Should scientists actively approach policymakers in order to guide their decision-making processes, or is it the policymakers’ responsibility to seek scientific advice? In the first of the Great Debates at this year’s European Geosciences Union General Assembly in Vienna a mixed panel of policymakers and geoscientists tried to answer who should be responsible for making sure that science was used in policymaking and identify the main challenges for bringing the two worlds together.
After debate moderator Sarah Connors, a senior science officer at the IPCC, provided an introduction into the session, the first to give their opinions were the science-oriented audience. Through a live poll conducted at the beginning of the session, 142 people representing more than 55% of the audience voted that policymakers are responsible for ensuring that science is used in policymaking. Only one third of the attendees voted in the opposite direction.
The panellists agreed that this is not a black-and-white debate. “It’s a two-way communication path,” said Kasey White, Director for Geoscience Policy at the Geological Society of America. Günter Blöschl, Head of the Institute of Hydraulic Engineering and Engineering Hydrology at Vienna University of Technology compared scientists and policymakers to businesses and consumers: “there are very clear incentives on both sides.”
According to Blöschl, scientists should not be issue advocates but honest brokers: they should “expand the scope of choices without having a special interest in promoting a single one.”
Detlef van Vuuren, Professor in integrated assessment of global environmental change at the Faculty of Geosciences, Utrecht University, developed this idea further: scientists who want to play the honest broker role must be impartial, informative and policy-relevant. They have to be aware of world views and be dialogue-oriented.
David Mair, Head of Unit at the European Commission Research Centre, had a slightly different opinion, believing that scientists shouldn’t take for granted that everyone agrees that public policy should be informed by scientific evidence. There are plenty of actors in the world who think differently, so scientists need to argue this on the basis of values.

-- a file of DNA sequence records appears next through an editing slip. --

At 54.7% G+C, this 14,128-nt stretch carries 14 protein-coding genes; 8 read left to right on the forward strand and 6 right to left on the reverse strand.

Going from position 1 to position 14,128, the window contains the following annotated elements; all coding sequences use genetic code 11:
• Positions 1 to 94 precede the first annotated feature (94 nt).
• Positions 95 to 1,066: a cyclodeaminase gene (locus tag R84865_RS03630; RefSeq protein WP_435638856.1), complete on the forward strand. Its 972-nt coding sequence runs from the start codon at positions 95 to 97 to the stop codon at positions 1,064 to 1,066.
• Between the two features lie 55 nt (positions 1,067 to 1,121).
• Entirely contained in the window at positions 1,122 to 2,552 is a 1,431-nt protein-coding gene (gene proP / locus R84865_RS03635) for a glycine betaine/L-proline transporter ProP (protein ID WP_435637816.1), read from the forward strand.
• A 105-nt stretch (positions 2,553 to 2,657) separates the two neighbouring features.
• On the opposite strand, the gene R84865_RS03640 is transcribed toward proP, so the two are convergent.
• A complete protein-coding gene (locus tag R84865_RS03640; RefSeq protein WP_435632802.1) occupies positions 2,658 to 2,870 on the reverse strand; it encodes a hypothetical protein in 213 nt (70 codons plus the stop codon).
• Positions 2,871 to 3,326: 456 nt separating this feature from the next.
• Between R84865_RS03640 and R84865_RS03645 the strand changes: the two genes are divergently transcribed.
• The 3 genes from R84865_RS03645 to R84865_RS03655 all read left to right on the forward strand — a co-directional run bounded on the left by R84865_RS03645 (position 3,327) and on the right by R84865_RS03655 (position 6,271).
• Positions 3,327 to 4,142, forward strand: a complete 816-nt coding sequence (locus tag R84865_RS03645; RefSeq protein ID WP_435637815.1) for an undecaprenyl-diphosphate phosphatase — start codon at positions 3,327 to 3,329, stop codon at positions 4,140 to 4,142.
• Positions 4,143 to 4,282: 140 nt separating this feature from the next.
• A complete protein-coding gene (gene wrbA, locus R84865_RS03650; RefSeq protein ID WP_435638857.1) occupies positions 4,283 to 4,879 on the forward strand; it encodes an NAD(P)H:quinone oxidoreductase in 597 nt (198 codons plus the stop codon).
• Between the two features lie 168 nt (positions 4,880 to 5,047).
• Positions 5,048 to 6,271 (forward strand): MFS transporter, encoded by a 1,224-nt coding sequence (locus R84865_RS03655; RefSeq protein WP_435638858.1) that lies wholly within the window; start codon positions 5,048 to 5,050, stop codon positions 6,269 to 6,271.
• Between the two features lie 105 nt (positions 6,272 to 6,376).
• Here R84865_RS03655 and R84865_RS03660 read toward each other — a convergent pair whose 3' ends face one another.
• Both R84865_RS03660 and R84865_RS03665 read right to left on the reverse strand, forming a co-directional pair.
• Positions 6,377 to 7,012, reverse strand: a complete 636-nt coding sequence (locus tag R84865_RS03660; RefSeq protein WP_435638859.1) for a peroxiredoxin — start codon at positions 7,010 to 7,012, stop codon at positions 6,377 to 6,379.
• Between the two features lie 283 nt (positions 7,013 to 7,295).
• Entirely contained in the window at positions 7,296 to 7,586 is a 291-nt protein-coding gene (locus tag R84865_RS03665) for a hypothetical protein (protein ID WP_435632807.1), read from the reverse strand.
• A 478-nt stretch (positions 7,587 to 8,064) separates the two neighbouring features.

“Other values are out there competing, so we each have to champion what we believe in,” said Mair.
A challenging dialogue
Bridging the realms of policymaking and science requires effective dialogue between the two communities, a challenging endeavor due to the “disconnection between the languages of social and physical sciences,” said Paul Watkinson, Chair of the Subsidiary Body for Scientific and Technological Advice (SBSTA) and the Counsellor to the Director for European and International Affairs of the French Ministry for Ecological and Inclusive Transition.
“Language is different, terms are unknown between the two communities,” added White.
Language is not the only obstacle. To van Vuuren, scientists do not only need to speak clearer, but they also have to speak more and speak louder.
Moreover, policymakers need results from an interdisciplinary approach that include not only physical and natural sciences but also a humanistic perspective. Scientists, on the other hand, tend to fragment research and specialise in very specific topics that are easier to control. This results in a mismatch between demand and supply of science.
Another difference between the two fields is the timescales they consider: while science says “more research is necessary” policymakers think “something must be done now,” even if the requisite knowledge is not yet available. Blöschl explained that aiming for long-term solutions instead of short-term patches in a four-year electoral term framework can completely change the course of decision-making processes.
To establish a stronger relationship between scientists and policymakers, both sides need to revise their processes and implement changes. For instance, a number of the panellists suggested rethinking the training of policymakers and introducing incentives in the scientific career path to motivate scientists to engage in communication and outreach activities.
If you would like to see the session in full please click here to webstream the exciting debate.
By Maria Rubal Thomsen, EGU Press Assistant